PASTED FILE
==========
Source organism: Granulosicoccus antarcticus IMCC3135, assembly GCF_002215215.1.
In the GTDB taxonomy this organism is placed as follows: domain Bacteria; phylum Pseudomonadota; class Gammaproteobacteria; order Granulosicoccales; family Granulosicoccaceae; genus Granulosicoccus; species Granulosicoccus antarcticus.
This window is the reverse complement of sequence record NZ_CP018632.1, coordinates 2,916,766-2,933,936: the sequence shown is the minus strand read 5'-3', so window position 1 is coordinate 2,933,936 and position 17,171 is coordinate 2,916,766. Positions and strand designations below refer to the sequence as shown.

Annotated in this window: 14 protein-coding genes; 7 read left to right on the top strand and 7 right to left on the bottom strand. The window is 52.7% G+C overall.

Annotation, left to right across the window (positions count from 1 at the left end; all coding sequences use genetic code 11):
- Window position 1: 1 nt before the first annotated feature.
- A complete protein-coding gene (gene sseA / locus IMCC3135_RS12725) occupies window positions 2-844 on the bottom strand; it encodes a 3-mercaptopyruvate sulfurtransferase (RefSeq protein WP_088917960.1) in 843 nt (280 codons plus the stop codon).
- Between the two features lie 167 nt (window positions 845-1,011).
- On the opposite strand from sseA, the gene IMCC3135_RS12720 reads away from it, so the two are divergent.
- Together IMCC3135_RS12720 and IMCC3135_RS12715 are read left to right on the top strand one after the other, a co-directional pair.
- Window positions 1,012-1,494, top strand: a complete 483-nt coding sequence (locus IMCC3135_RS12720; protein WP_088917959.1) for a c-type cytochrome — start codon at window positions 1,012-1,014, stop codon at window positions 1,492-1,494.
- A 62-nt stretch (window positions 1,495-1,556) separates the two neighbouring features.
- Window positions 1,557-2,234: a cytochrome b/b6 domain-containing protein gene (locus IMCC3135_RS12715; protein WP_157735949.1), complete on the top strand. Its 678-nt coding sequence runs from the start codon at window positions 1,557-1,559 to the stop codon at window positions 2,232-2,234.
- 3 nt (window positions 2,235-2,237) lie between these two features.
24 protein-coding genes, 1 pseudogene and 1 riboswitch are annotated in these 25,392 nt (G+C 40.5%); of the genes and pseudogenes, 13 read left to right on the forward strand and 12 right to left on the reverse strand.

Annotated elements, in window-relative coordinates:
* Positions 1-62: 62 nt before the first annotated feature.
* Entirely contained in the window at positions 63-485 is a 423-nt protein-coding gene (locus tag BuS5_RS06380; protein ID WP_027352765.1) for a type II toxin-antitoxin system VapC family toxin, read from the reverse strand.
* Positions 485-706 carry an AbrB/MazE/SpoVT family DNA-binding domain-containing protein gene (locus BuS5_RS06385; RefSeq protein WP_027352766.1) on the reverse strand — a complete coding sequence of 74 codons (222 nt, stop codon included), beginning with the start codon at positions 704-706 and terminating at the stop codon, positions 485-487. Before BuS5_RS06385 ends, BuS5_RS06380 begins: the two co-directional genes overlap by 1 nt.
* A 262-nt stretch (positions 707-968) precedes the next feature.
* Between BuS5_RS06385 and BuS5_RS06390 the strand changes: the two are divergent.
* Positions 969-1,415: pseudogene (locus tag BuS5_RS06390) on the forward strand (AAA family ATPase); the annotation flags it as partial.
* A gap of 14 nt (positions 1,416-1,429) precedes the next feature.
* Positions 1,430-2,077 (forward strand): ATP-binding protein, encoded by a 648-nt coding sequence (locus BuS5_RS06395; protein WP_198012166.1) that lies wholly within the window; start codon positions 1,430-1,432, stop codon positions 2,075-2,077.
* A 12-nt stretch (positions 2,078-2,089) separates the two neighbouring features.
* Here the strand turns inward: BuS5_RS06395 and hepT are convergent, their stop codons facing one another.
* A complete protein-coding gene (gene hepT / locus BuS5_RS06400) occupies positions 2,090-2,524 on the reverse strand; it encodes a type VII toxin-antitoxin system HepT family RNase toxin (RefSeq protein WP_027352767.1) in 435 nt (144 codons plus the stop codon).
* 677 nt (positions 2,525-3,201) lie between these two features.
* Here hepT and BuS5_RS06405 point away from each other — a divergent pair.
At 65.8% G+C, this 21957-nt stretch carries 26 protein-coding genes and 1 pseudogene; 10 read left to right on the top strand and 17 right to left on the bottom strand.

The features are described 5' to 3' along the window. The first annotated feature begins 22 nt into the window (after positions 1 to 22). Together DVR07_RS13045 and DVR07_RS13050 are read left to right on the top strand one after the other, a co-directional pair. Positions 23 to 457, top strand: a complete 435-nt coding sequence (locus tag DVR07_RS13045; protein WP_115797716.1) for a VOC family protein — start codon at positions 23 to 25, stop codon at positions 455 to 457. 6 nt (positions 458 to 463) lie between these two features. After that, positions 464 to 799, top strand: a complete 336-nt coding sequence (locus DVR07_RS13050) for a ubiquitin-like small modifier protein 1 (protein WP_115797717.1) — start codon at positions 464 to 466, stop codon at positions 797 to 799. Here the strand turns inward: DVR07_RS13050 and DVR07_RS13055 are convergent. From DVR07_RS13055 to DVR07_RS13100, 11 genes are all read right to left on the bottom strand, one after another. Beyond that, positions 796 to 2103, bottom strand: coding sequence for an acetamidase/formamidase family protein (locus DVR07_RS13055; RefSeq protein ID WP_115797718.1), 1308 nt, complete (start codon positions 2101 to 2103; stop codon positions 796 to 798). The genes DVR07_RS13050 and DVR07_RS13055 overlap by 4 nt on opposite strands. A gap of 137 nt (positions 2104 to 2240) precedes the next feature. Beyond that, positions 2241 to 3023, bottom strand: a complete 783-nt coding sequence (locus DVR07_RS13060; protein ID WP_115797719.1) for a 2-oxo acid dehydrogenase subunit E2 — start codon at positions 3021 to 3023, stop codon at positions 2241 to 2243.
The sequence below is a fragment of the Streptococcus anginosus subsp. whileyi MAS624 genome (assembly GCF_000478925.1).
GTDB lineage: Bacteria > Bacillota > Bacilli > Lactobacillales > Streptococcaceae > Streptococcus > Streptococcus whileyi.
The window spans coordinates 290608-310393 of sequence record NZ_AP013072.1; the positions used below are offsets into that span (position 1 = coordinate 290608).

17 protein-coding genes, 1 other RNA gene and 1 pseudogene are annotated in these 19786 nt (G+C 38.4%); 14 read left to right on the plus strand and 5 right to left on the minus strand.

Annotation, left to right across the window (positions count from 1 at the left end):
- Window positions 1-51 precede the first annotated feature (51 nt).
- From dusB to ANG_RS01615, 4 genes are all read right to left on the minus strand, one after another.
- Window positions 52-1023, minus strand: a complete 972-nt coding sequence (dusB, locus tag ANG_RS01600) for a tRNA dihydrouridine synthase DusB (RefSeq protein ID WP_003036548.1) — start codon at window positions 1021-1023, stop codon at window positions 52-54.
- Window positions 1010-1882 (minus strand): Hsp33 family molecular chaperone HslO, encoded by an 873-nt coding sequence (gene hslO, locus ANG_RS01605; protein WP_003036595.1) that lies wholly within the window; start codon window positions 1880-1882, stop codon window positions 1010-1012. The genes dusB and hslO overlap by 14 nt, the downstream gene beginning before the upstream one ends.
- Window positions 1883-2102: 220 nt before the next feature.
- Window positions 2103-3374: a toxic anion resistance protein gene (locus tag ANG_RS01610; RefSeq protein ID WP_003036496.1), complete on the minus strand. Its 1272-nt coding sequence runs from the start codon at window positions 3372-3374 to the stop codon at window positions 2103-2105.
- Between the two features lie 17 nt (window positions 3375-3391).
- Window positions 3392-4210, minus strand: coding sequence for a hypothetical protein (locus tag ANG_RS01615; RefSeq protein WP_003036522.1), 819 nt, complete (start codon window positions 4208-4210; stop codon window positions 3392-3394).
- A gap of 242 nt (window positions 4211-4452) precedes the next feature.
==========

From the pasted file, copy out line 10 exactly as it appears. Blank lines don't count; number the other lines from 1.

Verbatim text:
- Together IMCC3135_RS12720 and IMCC3135_RS12715 are read left to right on the top strand one after the other, a co-directional pair.